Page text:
Now the government is giving the green light to begin the discussion. How can blockchain technology be used to improve the country and avoid risks along the way, with hopes to come up with a concrete strategy by the summer. Various companies have reached out to the legislation, as well as the other way around with the German government reaching out to various blockchain companies in the automotive, pharmaceuticals, healthcare, energy and even public sector administration.
For now, Germany has no legal infrastructure, and this represents a barrier for startups that want to push the limit, as they are unable to understand what constitutes a legal use of the technology, and many of them would not expose themselves to legal risk. This is the beginning of a forming moment for German blockchain policy, one that will define how the country looks towards the technology, as well as companies that operate in the industry.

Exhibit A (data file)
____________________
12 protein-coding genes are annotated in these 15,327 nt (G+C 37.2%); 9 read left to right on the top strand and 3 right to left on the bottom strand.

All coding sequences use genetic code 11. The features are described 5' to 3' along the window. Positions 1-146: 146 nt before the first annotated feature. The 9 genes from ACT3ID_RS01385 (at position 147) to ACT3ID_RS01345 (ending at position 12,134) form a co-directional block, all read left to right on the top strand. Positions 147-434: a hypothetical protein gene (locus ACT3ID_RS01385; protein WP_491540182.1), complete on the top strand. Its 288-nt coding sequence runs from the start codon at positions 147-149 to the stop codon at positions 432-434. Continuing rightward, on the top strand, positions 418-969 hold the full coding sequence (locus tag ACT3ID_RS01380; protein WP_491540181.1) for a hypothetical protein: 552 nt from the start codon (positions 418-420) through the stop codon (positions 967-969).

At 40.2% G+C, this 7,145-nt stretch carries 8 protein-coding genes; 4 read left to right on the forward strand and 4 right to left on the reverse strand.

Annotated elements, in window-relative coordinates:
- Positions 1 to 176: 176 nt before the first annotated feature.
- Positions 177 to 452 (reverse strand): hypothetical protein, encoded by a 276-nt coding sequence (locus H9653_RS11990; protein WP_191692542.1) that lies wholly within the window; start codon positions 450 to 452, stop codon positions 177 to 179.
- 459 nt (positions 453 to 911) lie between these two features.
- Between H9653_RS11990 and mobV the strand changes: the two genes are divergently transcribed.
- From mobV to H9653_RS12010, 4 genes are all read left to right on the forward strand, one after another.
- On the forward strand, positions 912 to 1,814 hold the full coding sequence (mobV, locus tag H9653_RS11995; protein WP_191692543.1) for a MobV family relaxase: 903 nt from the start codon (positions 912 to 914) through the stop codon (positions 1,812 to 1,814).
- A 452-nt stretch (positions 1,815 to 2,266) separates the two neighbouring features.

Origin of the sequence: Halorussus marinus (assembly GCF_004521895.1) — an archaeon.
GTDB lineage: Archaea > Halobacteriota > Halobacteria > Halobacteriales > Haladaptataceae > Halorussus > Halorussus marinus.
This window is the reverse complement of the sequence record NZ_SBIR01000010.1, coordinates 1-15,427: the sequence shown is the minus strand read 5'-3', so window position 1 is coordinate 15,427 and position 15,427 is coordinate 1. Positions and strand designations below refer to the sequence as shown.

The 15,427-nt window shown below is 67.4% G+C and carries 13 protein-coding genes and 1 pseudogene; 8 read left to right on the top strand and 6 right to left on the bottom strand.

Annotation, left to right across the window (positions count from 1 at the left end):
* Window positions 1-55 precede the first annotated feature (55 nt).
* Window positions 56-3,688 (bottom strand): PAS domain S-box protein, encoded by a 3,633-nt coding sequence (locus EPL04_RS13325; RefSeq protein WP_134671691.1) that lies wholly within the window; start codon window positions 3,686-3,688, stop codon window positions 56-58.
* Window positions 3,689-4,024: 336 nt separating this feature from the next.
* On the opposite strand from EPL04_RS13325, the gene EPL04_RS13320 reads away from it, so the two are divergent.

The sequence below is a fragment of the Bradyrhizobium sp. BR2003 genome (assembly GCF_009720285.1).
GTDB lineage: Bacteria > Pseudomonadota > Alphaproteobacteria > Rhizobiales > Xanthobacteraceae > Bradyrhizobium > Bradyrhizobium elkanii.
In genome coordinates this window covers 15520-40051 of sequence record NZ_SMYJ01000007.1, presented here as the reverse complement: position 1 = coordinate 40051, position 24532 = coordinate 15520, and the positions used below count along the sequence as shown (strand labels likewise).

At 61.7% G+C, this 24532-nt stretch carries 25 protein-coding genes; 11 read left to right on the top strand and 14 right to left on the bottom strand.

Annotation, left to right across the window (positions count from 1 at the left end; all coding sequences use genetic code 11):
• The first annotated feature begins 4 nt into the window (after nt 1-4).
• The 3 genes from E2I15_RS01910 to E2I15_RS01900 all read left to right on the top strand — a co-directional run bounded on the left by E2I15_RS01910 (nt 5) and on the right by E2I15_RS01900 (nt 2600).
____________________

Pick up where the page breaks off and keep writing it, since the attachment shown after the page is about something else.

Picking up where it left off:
When Ohio first started accepting tax payments in cryptocurrency back in November 2018, they must have done it with the idea that there will be a demand for the possibility. Unfortunately for them, it seems that Ohio citizens are not interested in paying taxes in this way, most likely holding their cryptocurrency tight in hopes for future rewards.
In fact, only two tax payments have been made using Bitcoin in the past three months. There was not a lot of information available, but this story reveals an interesting insight into crypto users. We really don’t like paying taxes with cryptocurrency, but would rather use fiat if we can help it.
That’s it for this week. As always, share your opinions about the most interesting ones or link those stories we might have missed in our collections, which you found interesting and noteworthy over the week. You can also send us suggestions of stories to include in the next list if you find something interesting over the next days.
Featured Images via Pexels and Unsplash. Market data from CoinMarketCap.